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Yes, there is... BUT... it’s a ton of effort, that is very unlikely to ever make any material difference. The problem here isn’t so much that different calendar months have different numbers of calendar days. From any year to the next, different years will have a different number of trading days, depending on the accident of when weekends and public ...

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As indicated by @AlexC and @amdopt, the formula is exact for log returns and approximate for discrete returns. Define the factor by which a price changes as $k$ so that price tomorrow $P_{t+1}$ is the price today times $k$ : $P_{t}*k$.Then the change in the price over a business year is $$\prod_{i \in [1, 252]}{k}$$ The log of the change is by properties of ...

3

Using only words and no equations: Knowing the Variance (or standard deviation) of a Brownian Motion we can calculate the uncertainty in the future position of a particle. Knowing $\sigma^2$ and assuming the particle starts at $S_0$ we can say that $S_T$ will be in $[S_0-1.96 \sigma, S_0+1.96 \sigma]$ 95% of the time. In other words 95% of the trajectories ...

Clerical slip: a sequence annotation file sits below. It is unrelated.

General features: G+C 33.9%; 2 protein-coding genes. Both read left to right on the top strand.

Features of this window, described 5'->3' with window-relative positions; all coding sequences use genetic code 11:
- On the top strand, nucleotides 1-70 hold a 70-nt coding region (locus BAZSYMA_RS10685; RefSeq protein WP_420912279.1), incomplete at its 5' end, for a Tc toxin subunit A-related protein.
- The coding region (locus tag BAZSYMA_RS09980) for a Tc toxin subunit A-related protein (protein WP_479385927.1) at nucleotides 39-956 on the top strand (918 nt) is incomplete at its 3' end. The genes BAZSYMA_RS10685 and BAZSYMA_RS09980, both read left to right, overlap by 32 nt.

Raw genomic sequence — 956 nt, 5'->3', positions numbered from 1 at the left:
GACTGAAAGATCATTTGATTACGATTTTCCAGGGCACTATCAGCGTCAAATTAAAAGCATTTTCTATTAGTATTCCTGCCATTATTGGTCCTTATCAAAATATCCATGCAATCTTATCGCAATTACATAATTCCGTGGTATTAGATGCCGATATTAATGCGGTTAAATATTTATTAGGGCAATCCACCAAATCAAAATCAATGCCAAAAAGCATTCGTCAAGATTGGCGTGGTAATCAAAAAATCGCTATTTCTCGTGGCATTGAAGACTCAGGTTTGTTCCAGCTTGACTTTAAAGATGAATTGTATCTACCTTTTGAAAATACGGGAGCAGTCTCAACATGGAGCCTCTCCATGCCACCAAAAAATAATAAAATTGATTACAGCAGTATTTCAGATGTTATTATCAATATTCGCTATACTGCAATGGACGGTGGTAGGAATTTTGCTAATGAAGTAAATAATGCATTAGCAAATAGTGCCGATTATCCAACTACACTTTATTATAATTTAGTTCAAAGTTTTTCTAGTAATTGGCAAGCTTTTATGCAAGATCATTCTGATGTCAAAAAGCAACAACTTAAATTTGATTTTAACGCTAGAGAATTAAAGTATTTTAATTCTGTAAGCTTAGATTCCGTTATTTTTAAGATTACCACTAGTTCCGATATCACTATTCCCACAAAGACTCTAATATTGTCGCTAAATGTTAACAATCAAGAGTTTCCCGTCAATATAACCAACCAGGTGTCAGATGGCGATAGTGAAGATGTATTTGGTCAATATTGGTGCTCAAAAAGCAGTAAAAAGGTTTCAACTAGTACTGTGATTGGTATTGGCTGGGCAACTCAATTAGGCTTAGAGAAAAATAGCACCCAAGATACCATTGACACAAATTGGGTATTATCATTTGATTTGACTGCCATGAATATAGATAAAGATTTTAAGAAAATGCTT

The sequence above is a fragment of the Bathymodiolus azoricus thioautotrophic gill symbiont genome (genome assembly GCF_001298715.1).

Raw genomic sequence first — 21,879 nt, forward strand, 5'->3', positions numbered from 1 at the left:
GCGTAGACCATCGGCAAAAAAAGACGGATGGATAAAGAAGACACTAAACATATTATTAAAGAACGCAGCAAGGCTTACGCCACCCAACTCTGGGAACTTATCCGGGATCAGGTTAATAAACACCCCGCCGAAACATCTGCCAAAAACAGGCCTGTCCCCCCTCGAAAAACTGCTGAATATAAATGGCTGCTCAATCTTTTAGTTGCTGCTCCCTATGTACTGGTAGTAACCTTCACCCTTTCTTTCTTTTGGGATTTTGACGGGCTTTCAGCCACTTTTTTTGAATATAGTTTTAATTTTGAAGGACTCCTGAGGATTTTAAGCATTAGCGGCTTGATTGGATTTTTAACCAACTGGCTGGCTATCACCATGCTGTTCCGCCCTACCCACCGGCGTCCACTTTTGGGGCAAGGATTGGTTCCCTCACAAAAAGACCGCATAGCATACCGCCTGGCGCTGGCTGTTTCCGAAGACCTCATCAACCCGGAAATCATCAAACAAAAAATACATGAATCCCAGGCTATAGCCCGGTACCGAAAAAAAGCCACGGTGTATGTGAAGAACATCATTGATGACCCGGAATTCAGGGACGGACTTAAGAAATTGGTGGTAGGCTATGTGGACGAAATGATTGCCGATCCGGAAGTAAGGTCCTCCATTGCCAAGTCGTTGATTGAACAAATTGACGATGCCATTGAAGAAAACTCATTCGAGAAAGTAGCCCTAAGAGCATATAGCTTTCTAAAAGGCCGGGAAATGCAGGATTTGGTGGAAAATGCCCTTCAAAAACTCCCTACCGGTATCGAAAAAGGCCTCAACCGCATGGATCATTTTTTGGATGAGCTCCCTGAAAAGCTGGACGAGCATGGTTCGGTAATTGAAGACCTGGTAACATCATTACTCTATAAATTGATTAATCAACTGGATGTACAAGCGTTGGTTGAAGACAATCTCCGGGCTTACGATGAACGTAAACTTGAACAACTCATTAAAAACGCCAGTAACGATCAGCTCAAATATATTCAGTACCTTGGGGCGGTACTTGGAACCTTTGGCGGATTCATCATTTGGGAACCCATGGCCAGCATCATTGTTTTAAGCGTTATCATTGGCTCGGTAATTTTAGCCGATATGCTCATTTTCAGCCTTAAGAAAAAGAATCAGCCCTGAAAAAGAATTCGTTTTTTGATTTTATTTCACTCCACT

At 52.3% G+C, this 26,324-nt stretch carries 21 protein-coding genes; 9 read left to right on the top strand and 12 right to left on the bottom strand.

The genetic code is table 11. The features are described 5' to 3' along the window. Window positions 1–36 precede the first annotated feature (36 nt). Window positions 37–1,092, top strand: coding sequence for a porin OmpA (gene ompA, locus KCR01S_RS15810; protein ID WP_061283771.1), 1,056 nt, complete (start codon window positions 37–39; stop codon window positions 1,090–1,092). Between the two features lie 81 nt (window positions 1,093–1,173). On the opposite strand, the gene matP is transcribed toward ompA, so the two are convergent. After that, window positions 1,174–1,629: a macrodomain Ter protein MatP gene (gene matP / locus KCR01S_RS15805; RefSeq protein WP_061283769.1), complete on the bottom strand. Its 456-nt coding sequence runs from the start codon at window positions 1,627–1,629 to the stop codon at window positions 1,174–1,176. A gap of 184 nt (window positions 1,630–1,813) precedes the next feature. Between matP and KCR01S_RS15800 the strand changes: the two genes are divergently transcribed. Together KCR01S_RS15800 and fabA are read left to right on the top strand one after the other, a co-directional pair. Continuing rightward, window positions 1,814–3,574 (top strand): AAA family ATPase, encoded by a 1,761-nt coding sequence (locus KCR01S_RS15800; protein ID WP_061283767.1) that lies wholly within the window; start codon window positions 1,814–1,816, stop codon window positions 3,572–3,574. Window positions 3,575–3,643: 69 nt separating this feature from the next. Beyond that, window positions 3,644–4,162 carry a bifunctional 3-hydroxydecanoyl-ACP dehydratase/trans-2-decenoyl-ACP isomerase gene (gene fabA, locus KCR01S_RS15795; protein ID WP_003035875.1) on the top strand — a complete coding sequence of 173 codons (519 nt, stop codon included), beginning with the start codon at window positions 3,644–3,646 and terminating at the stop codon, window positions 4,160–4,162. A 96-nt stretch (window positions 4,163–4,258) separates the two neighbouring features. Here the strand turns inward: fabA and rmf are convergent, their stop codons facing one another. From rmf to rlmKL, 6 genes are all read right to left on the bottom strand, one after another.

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As long as you use the same observation period (month, year, or whatever you choose) for all components in the formula, you're good. So the three parts of it Correlation coefficient Standard deviation of the stock Standard deviation of the market all need to be calculated over the same period, e.g. a month or a year. So you could look at long term ...

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The returns (or rather alphas, i.e. returns relative to the benchmark) plotted are logarithmic returns, not the simple returns usually reported by investment managers. This makes them additive over time. The green line is a straight line with slope 18% (the expected annual alpha). The thin purple curve is $\sigma \sqrt{t}$ above and below the green line, ...

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Essentially you are creating a mapping, or a function here. In the first instance you had a maximal score of 10, and you mapped as follows: $$f(volume) = \left \{ \begin{matrix} 10* volume/200, \quad volume < 200 \\ 10 * 1, \quad volume \geq 200 \end{matrix} \right .$$ You have coded this in JS as (where 200 is upper_lim): var test = 10*Math.min(...

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Since it is your model you can do anything. What I would do is use some dynamic outlier exclusion. For example in this case you know the min is zero. One method (of many) might be to evaluate the median (since it might be more robust that the standard deviation or mean) and use 2 x median as your upper limit: >>> arr = np.array([100,200,19,0,200,...

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